A Degree In…What?

Another semester for my English degree has ended. I’ve had about a week of freedom so far and I’m all ready counting down the days until I (unfortunately) have to start up again.

I can’t complain. I do like my classes and (most) of my professors, but that doesn’t mean I want my schooling to last forever. Also, like most people, I’m sick of the homework.

Now I’d be lying if I said I haven’t learned anything; I have. Some information is more useful than others, but there are a few things here and there that stick with me and I’m going to explain one thing that I’ve learned this past summer.

I took a class called Theories of Rhetoric and Composition. I had no idea what I was getting myself into, but once I started the class I realized it was mostly about teaching writing. Okay, I thought to myself, I can do this. I mean, I’m a teacher; I love to teach. Granted, the most English I teach is the ABCs to preschoolers.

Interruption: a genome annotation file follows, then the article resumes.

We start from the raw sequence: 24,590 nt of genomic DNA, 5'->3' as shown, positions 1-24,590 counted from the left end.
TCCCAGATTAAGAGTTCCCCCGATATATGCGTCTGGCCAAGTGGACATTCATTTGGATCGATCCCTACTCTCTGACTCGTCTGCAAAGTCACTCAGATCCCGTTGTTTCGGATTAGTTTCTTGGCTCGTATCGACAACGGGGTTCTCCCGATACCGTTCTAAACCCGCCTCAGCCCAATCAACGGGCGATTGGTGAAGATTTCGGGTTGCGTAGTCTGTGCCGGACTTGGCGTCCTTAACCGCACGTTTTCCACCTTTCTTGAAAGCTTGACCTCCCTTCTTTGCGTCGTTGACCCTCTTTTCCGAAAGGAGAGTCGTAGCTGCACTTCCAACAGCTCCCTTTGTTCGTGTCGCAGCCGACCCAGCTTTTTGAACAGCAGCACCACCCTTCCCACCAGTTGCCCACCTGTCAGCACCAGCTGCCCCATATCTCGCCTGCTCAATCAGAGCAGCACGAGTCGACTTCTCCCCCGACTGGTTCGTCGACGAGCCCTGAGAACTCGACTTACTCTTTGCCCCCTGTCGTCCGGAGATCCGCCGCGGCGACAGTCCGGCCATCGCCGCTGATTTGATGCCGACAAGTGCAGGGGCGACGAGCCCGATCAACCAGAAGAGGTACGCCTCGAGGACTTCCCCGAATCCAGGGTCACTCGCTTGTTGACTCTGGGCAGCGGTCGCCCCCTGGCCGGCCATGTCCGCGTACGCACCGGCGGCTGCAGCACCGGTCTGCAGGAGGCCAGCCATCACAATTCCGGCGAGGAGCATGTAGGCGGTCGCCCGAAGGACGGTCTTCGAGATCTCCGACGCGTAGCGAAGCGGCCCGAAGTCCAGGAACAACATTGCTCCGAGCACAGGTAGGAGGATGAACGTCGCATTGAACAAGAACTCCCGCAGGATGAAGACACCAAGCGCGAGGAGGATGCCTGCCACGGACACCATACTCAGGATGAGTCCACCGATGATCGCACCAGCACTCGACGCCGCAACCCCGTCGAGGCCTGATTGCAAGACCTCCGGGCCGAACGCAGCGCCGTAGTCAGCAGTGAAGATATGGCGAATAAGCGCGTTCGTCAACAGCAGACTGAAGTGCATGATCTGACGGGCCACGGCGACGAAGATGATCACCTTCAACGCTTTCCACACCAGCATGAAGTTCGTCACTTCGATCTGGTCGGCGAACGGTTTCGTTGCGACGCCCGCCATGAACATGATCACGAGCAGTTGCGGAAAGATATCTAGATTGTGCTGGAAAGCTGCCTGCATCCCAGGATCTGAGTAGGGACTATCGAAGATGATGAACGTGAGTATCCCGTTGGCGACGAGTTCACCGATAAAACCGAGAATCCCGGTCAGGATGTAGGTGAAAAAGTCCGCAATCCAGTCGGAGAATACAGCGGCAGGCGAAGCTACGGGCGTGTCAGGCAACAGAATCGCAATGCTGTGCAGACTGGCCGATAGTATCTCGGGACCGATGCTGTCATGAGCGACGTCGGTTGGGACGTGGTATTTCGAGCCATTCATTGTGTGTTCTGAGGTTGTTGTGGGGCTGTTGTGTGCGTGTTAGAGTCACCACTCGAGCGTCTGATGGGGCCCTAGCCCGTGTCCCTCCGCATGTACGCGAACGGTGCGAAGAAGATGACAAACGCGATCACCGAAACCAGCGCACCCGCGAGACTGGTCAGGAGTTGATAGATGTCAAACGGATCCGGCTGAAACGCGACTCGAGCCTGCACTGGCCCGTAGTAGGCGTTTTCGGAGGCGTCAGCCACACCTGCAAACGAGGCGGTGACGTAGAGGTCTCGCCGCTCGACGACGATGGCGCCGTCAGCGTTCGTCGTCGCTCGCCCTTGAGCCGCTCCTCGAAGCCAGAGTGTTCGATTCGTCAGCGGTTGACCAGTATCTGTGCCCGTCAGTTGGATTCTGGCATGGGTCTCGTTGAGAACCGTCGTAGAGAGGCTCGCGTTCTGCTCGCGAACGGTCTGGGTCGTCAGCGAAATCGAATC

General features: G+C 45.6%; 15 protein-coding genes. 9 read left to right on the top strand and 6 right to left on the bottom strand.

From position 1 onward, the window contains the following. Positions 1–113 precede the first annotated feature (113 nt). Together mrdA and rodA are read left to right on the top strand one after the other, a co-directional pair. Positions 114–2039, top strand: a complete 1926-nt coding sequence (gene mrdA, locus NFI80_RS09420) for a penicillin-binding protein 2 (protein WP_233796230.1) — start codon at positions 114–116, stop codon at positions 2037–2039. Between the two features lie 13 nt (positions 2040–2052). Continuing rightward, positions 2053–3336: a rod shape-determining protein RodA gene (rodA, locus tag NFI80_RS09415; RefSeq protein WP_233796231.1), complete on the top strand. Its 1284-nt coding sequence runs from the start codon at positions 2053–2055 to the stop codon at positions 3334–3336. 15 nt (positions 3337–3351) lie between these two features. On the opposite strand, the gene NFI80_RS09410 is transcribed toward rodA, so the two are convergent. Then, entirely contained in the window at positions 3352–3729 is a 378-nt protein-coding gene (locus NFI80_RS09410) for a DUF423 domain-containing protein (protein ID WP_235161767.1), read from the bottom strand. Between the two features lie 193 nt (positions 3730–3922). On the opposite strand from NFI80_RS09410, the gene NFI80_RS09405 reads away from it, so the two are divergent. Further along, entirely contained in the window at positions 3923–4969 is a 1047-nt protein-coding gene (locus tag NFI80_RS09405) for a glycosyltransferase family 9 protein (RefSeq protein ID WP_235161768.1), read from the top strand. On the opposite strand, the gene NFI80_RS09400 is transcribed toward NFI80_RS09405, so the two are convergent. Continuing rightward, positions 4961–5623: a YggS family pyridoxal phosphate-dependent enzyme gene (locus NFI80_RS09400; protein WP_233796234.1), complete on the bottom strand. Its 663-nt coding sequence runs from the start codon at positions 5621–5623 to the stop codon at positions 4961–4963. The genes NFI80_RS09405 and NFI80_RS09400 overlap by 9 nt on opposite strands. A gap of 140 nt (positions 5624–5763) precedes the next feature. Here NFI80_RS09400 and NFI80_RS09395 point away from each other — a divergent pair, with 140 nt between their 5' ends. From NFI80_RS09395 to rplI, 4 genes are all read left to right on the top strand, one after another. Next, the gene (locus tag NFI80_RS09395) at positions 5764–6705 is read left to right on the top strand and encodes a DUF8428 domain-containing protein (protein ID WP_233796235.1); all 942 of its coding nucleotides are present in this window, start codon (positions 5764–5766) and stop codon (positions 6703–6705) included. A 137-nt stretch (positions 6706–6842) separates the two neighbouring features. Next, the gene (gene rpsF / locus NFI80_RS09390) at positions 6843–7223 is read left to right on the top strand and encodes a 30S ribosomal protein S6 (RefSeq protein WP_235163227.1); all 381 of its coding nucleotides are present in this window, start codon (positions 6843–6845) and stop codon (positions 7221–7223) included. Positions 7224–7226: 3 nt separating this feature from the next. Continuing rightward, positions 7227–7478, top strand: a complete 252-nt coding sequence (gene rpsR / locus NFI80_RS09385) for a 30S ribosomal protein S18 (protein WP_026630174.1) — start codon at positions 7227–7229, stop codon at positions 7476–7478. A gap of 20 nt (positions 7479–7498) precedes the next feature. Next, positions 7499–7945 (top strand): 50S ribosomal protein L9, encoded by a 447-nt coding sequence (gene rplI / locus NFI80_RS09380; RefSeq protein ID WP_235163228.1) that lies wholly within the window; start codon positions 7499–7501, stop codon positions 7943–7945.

My textbook, Cross-Talk in Comp Theory, is a series of articles written by scholars and writers discussing the English language, writing in general, and teaching/learning to write.

Textbook

We read almost the entire book during the ten-week class. Some articles I got into, others I didn’t care for, and some I didn’t understand what they were talking about at all. Yet, there are 18 articles we didn’t read and I plan on reading them in my own time anyway. It’s still an interesting book, nonetheless.

However, do you want to know the number one thing I learned from this textbook and the class as a whole? The English language is the hardest, most complex thing in the universe.